IF function in Excel is an inestimable ally when we need to implement conditional logic, that is when we need different results depending on a condition.
The syntax is
IF(logical_test, [value_if_true], [value_if_false]), where
logical_testis an expression that evaluates to
value_if_trueis an optional argument, and it is what the expression evaluates to in case
logical_testis false, and
value_if_falseis an optional argument that determines the value in the case that
How to conditionally set the value of a cell in Excel
Let’s see the if statement in action in the simplest use case, when the value of a cell is determined between two options based on the value of a different cell.
For example, let’s say that we have a list of projects, the percentage progress on each of them, and we want to automatically set the string to “In progress” or “Finished”. Then we can write
IF(B2=100, "Finished", "In progress") (where
B2 is the first cell with the progress).
After writing the formula in the first cell we can just double click on the green handle that appears when the cell is selected and the formula will populate to all other cells in the column.
How to use a nested if statement to conditionally set the value of a cell with more options in Excel
Continuing from the example above, we may want to break down the progress status even more. This time we want to have 7 different status strings depending on the progress of the project.
We need to use nested if statements, writing an if statement in place of
value_if_false (it can be used also in place of
value_if_true but it becomes messier).
Let’s try to build a formula in case we want to have all these progress statuses: Not Started, Started, First Half, Halfway Through, Second Half, Almost Finished, Finished.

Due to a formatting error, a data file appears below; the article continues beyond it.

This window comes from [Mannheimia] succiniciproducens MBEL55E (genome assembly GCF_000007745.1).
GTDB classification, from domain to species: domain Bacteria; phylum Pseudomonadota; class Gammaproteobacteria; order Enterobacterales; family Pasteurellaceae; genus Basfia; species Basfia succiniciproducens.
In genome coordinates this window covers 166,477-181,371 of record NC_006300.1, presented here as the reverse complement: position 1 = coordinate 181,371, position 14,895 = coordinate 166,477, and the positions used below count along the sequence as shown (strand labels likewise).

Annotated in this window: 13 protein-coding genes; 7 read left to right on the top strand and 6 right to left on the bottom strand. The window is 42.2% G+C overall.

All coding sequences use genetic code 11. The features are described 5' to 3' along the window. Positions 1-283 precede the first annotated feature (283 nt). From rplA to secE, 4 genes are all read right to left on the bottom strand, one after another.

In this case we need a total of 6 if statements, so we could write something like this:
=IF(B2=0, "Not started", IF(B2<10, "Started", IF(B2<50, "First Half", IF(B2=50, "Halfway through", IF(B2<90, "Second half", IF(B2<100, "Almost finished", "Finished"))))))
Excel allows a max of 7 nested if statements. If we wanted to expand our list of possible statuses, we could add only one more condition and one more status. But fortunately we can add more using a different function.
How to use
IFS() for more than 7 conditions in Excel
IFS() function was introduced in Excel 2016, and it allows up to 127 conditions. The syntax is
IFS(logical_test1, value_if_true1, [logical_test2, value_if_true2] ... [logical_test127, value_if_true127]).
The logical test expressions are evaluated consequentially. When the first one that returns TRUE is found, the corresponding
value_if_true is given as output.
The previous expression that we wrote with nested if statements can be written like this:
=IFS(B2=0, "Not started", B2<10, "Started", B2<50, "First Half"B2=50, "Halfway through", B2<90, "Second half", B2<100, "Almost finished", B2=100, "Finished")
When you need to set conditionally, you’ll often use
IF(). You can nest multiple
IF() statements to have complex logic chains.
But if you need to use more than 7 nested
IF() statements, then you can use